In Thailand, there have been efforts to reduce food loss and waste along the food supply chain. For example, The Pledge on Food Waste certification is awarded to hotels that strive to reduce food loss and waste from their operations. The food retailer Tesco avoids food-waste generation by donating its surplus food, using recyclable and innovative materials to increase the shelf life of produce and also works with farmers to grow crops on demand while offering discounts on less-than-best products to customers. Their key success factor lies in the close cooperation between farmers and field managers to come up with better crop planning and effective farming initiatives that benefit everyone involved.
Dr. Rattanawan Mungkung, the Director of the Centre of Excellence on Environmental Strategy for GREEN business (VGREEN), concluded that the examples and challenges identified at the workshop would help policymakers shape national strategies and plans for collecting, setting food loss and food waste (FLW) baseline data and indicators as well as a reporting mechanism for the country. The cooperation of the business sector and a change in consumer behavior and attitudes is crucial. By making everyone understand that the FLW problem starts with every dish at every meal will enable all involved to solve the problem quickly and successfully.
The workshop was organised by PCD, Kasetsart University’s VGREEN, the Joint Graduate School of Energy and Environment (JGSEE), the Thailand Research Fund (TRF) and GIZ. The workshop was part of the 11th International Conference Life Cycle Assessment 2018. At this gathering, examples of FLW measurement methodologies were introduced based on the guideline on Food Loss and Waste Accounting and Reporting Standard from the World Resource Institute. It explains steps to summarise and report inventory, definitions used and guidance to quantify FLW, which can serve as a good starting point for Thailand’s FLW data collection process.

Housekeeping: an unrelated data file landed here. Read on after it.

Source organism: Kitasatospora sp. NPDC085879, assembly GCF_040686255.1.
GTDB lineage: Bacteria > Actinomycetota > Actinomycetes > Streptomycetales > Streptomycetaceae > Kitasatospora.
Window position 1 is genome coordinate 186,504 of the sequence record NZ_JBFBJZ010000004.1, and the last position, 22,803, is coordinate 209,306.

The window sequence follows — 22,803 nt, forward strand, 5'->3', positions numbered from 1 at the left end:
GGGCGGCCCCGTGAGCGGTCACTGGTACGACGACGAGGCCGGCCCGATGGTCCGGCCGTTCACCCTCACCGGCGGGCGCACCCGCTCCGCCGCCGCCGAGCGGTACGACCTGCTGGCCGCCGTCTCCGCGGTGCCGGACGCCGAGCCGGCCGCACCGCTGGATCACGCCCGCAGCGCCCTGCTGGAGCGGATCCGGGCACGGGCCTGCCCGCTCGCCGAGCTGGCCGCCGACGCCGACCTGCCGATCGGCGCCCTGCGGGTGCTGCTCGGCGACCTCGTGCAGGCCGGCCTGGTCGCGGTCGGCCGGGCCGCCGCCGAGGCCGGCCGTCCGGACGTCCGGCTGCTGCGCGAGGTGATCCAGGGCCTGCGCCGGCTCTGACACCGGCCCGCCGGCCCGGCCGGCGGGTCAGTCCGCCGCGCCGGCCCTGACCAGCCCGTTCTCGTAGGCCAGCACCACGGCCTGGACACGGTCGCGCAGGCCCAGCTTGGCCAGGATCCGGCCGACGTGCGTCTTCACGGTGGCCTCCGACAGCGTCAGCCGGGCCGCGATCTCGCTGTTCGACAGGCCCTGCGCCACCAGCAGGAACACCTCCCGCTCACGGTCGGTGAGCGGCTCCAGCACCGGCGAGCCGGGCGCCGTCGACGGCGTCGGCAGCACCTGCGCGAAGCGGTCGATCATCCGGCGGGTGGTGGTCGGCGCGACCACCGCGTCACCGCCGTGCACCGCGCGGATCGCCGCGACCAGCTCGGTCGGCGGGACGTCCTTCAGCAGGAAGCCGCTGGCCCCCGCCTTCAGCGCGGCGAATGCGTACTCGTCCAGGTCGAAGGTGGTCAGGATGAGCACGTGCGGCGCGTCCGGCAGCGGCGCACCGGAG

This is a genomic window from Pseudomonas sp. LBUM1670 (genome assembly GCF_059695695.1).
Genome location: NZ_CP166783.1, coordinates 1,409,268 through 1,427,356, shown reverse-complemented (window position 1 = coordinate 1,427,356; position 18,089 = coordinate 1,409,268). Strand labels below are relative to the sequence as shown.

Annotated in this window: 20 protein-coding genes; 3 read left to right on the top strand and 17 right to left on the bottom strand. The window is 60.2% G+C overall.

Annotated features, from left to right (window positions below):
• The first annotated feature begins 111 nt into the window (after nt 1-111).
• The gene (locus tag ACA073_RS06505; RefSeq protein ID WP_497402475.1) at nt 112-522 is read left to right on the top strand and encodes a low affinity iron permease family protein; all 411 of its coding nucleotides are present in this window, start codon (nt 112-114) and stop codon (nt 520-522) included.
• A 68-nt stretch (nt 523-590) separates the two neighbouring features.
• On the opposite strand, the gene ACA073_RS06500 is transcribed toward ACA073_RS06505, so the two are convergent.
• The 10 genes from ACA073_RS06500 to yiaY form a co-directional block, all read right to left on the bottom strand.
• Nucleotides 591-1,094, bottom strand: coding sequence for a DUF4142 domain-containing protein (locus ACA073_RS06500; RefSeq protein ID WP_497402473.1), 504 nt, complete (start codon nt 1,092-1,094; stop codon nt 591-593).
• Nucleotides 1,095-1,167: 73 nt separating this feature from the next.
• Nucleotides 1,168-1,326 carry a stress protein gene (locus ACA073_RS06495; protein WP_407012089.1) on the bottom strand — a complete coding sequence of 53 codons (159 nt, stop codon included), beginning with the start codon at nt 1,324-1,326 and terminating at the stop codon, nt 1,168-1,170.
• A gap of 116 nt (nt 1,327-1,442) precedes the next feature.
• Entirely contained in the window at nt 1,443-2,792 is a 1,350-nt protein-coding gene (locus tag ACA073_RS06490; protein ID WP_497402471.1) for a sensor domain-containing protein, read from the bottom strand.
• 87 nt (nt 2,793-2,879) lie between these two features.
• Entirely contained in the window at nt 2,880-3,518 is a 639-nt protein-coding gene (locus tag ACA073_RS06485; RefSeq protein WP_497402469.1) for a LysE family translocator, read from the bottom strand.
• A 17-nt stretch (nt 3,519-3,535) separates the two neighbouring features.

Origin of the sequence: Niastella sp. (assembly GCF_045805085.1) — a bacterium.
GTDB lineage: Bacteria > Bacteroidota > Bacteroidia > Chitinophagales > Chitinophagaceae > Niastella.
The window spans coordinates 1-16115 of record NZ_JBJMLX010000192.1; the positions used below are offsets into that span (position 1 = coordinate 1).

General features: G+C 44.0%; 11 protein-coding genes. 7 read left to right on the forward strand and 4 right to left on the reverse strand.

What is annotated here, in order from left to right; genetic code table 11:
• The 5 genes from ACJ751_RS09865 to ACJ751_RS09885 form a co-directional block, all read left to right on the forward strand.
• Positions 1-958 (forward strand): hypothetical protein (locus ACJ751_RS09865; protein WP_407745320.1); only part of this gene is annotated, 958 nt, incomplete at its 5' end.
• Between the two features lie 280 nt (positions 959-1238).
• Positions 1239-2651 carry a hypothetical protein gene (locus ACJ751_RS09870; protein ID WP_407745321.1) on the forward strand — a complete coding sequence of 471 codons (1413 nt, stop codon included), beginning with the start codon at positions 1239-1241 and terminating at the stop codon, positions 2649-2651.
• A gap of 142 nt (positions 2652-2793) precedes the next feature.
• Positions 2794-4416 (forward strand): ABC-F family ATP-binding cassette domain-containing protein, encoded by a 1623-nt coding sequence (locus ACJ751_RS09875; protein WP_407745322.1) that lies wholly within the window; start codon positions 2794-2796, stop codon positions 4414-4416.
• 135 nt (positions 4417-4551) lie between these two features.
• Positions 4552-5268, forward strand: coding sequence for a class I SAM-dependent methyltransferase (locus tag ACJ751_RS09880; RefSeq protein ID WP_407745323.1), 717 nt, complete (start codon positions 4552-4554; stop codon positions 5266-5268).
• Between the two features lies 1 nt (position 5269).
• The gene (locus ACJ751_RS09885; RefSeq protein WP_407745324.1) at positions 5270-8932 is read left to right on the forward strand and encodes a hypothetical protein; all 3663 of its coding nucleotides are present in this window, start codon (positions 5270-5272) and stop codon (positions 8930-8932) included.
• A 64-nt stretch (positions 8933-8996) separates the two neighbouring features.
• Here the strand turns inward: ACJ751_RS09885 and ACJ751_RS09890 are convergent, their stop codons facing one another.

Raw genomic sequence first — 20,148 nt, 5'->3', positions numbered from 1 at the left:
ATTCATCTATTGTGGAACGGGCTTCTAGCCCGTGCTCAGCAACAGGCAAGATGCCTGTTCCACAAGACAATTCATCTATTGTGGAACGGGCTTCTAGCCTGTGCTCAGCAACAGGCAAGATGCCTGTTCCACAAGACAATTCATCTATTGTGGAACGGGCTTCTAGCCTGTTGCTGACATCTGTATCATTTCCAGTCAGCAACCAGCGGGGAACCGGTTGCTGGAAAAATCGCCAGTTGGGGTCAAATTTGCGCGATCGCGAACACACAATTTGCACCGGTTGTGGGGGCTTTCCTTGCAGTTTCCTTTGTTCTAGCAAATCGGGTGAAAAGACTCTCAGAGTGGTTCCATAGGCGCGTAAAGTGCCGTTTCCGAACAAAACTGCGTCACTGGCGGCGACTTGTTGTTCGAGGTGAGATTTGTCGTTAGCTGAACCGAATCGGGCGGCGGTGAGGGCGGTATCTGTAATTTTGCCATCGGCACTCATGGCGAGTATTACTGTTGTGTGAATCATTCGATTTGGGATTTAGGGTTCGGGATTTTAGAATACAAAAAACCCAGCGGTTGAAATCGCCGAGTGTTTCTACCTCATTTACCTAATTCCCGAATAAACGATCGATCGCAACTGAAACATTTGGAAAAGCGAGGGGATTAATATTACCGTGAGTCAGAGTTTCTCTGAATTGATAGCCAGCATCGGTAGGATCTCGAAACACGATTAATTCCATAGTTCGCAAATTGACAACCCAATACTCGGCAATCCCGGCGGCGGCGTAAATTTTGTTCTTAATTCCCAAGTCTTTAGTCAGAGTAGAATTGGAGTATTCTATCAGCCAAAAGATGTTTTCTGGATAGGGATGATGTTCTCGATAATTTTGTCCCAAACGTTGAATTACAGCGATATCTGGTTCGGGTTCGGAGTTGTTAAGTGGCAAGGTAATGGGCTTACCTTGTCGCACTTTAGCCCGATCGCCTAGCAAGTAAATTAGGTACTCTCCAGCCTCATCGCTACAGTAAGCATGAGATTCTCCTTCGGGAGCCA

The United Nations Food and Agriculture Organization (FAO) defines Food Loss as a loss in the production, postharvest and processing procedures such as while using machines to harvest, while transporting, in the peeling process, shredding and incorrect boiling – all steps before the product gets to the consumer and which decrease both the quality and quantity of the food. Food Waste refers to ready-to-eat products or meals that are left over and go bad because they cannot be finished as well as produce mistakenly considered as unfit to consume, such as vegetables and fruits that appear damaged or are discoloured on the outside. Consumers therefore do not buy them and the retail store ends up destroying them.
Pimpilas Nuntiphon Khoeiram
Project Manager, Integrated Waste and Wastewater Management for GHG Reduction, Thai-German Climate Programme
Pollution Control Department (PCD)
92 Soi Phahonyothin 7, Phahonyothin Road,
Phayathai, Bangkok 10400